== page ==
John Harrigan: Both hands royally full on the hike into camp

JOHN HARRIGAN September 21. 2013 8:35PM

New Hampshire's upland game season is coming up, beginning the first of October. This is something of a misnomer because rabbits (technically snowshoe hare) and partridges (technically ruffed grouse) exist south of the notches as well.

The fly-fishing season ends on Oct. 15. Thus, if one is inclined to take a stroll into camp, as I might be, one can carry a shotgun in one hand and a fly rod in the other, which indeed I might. Sometimes this makes an interesting yet elegant mix for supper. On Jack Heath's Friday morning show on WGIR radio, on which I'm a regular, he wanted listeners to know about my recipe for partridge, which is not at all complicated.

During the hunt, I pocket a couple of wild apples and a third for lunch. This is not difficult because birds tend to hang around apples and cranberries and the like, and if you know where the better trees are, the apples are delicious.

I field dress a couple of birds, which is about the norm for an early morning hunt, and at home rinse the breasts and wings and place them in a cool spot. I make a stuffing of torn-apart bread, diced apples and onion, stuff the body cavities, add a little thyme and a generous pat of butter, and wrap each bird in tinfoil before putting them into the oven at 350 degrees, cooking time about half an hour, which gives you just enough time to get side dishes ready when the birds are.

My foster father Rudy Shatney liked to sing a little ditty when he was especially happy, such as when we were dragging Christmas trees (they meant money) or getting ready to fry up some fresh-caught trout on a sandbar. "I wonder what the poor people are doing tonight," it went, with variations, sung by a guy without a farthing in his pockets.

This is why I feel like royalty on the hike into camp. In much of Europe three centuries ago, peasants like me had to stick to the common path, doff their caps and tug their forelocks to the passing gentry, and keep in mind that the fish and game all around belonged to the nobility.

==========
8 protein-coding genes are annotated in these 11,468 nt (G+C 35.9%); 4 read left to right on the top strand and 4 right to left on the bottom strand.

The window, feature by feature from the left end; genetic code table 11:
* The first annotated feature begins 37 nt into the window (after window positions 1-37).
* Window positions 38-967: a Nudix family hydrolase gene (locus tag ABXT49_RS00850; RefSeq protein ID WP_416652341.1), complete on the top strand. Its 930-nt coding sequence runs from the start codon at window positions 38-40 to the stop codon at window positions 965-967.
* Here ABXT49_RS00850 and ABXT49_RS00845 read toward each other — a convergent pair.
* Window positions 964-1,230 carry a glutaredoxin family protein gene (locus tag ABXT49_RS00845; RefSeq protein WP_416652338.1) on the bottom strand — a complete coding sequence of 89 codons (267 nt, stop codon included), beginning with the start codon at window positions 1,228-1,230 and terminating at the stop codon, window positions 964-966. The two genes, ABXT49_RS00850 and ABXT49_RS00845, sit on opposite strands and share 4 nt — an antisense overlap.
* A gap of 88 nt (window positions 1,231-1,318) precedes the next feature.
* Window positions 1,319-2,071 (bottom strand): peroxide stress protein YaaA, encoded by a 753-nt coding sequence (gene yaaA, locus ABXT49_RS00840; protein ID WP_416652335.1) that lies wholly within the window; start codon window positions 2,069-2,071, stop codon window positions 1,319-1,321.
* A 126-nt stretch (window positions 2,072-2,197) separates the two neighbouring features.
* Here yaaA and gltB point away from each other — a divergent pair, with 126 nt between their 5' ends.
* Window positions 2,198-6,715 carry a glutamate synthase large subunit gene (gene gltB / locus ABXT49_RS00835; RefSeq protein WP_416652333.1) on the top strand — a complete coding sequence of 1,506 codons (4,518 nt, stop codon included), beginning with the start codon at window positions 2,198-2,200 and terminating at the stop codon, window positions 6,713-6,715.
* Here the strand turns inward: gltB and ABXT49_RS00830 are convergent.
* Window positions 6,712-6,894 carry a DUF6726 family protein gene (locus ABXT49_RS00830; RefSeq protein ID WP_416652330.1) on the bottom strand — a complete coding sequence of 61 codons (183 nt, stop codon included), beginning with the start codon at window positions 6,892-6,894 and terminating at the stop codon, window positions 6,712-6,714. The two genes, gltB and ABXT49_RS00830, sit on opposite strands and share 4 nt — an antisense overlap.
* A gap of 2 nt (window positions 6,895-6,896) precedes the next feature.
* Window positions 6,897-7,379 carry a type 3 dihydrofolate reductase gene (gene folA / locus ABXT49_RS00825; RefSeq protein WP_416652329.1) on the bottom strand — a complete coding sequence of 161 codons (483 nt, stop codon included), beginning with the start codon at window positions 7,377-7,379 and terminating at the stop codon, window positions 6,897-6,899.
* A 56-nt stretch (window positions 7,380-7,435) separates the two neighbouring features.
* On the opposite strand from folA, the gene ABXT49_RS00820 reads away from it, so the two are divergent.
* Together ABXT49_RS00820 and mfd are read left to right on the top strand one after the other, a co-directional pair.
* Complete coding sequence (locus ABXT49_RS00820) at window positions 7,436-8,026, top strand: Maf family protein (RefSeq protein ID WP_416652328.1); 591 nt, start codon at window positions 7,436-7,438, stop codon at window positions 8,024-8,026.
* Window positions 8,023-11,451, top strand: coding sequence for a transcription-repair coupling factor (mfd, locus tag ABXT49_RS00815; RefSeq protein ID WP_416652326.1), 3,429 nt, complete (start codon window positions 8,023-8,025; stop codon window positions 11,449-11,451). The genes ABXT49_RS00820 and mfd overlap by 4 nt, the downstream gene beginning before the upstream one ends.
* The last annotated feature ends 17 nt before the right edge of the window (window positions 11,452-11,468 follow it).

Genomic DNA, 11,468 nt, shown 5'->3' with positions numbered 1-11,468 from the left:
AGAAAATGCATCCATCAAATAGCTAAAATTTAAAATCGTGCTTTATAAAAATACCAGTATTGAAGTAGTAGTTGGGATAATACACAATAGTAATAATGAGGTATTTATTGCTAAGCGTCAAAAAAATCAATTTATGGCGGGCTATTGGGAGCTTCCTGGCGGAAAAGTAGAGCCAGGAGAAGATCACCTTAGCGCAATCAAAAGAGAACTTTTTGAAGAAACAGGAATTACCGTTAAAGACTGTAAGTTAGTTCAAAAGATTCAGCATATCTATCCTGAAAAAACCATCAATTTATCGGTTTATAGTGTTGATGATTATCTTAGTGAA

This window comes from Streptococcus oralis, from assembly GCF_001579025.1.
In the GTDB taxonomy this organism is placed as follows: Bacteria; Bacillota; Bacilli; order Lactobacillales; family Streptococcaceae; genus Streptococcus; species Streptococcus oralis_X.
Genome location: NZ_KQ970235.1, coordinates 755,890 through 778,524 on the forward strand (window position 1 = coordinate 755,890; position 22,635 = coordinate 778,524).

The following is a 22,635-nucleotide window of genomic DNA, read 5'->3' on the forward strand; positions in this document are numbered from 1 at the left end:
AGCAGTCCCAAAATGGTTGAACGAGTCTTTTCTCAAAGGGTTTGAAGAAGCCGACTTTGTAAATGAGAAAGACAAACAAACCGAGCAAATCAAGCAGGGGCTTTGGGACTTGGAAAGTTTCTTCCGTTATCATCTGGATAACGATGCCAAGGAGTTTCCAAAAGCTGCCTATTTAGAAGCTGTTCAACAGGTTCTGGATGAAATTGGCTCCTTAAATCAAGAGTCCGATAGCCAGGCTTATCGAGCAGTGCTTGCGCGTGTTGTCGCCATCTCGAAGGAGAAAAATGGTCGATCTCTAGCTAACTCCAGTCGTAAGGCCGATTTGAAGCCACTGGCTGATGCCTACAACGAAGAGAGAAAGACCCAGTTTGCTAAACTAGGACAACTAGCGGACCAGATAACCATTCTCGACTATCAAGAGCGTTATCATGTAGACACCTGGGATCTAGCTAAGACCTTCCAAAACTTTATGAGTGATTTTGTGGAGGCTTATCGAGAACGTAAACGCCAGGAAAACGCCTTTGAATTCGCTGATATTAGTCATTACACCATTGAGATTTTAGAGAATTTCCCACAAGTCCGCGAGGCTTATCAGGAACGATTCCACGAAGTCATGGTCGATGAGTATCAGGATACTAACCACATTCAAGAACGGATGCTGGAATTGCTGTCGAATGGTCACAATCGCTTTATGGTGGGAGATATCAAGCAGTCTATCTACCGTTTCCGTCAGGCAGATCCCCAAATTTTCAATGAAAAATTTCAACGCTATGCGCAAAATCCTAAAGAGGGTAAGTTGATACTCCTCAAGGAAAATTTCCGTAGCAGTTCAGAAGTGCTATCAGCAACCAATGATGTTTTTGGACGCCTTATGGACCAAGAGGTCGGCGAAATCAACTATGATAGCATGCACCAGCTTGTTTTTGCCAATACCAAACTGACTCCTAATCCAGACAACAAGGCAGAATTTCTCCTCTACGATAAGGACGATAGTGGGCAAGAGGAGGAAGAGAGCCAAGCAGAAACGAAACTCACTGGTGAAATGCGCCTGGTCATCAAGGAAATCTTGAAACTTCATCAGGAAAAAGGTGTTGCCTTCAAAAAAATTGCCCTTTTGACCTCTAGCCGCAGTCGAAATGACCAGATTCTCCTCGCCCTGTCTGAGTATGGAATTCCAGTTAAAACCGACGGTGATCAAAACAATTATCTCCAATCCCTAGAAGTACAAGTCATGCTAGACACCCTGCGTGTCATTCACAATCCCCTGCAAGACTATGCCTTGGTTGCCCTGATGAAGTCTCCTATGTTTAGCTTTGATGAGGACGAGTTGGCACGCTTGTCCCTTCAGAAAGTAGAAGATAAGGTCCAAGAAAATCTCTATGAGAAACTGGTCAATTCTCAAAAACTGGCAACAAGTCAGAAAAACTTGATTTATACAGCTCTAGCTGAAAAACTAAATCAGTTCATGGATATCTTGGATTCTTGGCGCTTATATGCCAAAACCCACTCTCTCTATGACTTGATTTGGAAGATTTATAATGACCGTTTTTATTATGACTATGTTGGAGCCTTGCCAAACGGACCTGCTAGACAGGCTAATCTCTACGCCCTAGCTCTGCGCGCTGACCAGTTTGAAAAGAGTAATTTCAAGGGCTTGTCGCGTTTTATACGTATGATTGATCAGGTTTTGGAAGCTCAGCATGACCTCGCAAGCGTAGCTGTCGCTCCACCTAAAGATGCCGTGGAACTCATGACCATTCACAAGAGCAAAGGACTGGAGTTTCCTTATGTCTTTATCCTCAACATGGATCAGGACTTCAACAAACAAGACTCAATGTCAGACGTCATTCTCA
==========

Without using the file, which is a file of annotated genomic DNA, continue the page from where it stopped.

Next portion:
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Right about now, hunters are sighting their rifles in or shooting at clay pigeons (skeet) to be ready for the fall hunting seasons. Frequently, I get calls or letters from hikers worrying about whether it's safe out there.

First, those shots might sound close, but odds are that they're not. And after the hunting seasons begin, my take is that most hunters know where the hiking trails are and do not want to be there because (A) hikers scare the game away, and (B) why risk an unpleasant encounter?

Hunters already have enough on their plates, stemming from several factors, but largely from the yawning and growing gulf between Asphalt America and rural and small-town life.

Second, hunting accidents are statistically rare compared with accident rates in just about all other sports and pursuits, and almost all involve other hunters. But they get a lot of publicity because to a large percentage of the media and the public, hunting is just plain unfathomable.

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Fall signifies, among other things, the fall of leaves. This is one of two seasons when the true lay of the land is revealed, the other being early spring. Spring can drag out, but fall tends to land with a thud.

Rudy's father, Arnold, and then Rudy, and then various foresters I went along with later in my career to do stories, pointed out relics from the great hurricane of 1938. Even today, a sharp eye can spot them, although now mostly in the form of mounds of earth marking the roots from which the giants fell.

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Down below the notches there seems to be a "black fly season," which is apparently over by the Fourth of July or so. This mystifies me because black flies hatch out in the North Country all summer long, admittedly ceasing the farther north you go. Even with that caveat, I'm not exactly endearing myself to the tourism industry here.

Never will I forget a mid-'80s hunt in Desmond Valley, well north of Pittsburg village, with John Lanier and Ivan Lefebvre. It was early November, and it had been a soft and rainy fall. (Save me, please, as in "A dark and stormy night.")

A new high-altitude bunch of black flies had hatched and were biting like mad.Lanier and I had worked the swamp like moles, like downward-bound dervishes, like Sherpas, like hunting camp hired hands, like peons, while Ivan sat picking his teeth up on some dry promontory until a deer we'd bumped out of the morass sallied forth (Ivan might dispute this account).

Even at that somewhat advanced age, I did not have the sense to ignore the call of "Hey, yoo-whoo," and wound up helping drag Ivan's too-huge buck.

John Harrigan's address: Box 39, Colebrook, NH 03576, or

John Harrigan

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